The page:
About The Activity
There are a lot of villages in Africa that are still undeveloped. These villages are a great cultural experience for tourists who visit Africa. Tanzania is formerly known as Tanganyika, a name that was given to the country by a British civil servant in the early 1920’s (Tanga meaning sail and Nyika meaning arid plain). The previously known German East Africa was then became known as Tanganyika Territory. In 1964, Tanganyika was joined with Zanzibar and other offshore islands to become what is known as today: United Republic of Tanzania.
Being a former colony of both Germany and Britain, architectural styles in Tanzania reflect Arab, German, and British influence and occupation. There is also a long rich history of slave trade and other goods that can be seen in the architectural remains and buildings, as well as culture of the coastal towns and offshore Zanzibar Island (The Portuguese, Arabs and Indians and Chinese were also involved in this trade). For instance, ruins of Arab mosques as well as nineteenth-century stone houses on narrow streets can be seen in Bagamoyo, which was one of the main endpoints of the East African slave trade. There are also tombs embedded with Chinese ceramics dating to the twelfth century.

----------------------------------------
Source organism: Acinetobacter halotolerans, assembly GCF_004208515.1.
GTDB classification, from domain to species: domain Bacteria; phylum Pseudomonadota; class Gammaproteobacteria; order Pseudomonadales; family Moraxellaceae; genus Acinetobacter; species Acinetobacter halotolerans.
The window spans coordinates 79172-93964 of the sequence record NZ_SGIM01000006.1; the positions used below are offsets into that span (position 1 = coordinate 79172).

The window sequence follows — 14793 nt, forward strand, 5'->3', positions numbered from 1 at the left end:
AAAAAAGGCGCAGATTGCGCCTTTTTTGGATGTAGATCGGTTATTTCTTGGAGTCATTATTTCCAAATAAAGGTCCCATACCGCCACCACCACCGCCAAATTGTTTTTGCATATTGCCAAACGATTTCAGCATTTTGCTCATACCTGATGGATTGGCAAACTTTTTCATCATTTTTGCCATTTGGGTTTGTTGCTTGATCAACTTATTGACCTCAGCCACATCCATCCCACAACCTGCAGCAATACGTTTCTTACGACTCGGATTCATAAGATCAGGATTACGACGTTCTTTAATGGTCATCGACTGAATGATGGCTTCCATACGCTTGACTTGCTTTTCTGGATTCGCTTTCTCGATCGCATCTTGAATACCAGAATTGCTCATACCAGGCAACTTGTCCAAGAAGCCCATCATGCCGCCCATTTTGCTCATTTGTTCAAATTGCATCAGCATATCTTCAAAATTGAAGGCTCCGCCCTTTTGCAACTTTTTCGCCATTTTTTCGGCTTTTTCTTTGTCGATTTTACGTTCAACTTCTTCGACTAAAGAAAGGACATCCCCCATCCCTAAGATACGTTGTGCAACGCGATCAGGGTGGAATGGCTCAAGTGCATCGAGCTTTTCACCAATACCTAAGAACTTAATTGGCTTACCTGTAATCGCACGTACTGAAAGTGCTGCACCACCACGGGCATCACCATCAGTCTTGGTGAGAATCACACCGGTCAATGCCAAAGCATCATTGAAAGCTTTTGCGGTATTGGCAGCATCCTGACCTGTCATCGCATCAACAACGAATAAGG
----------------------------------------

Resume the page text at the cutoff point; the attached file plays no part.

Suburban dwellings, most of which are built along a grid pattern, include the Swahili house, a rectangular structure made of either stone with a corrugated roof or earth on a wooden frame with a thatch roof. This type of house is found all along the coast.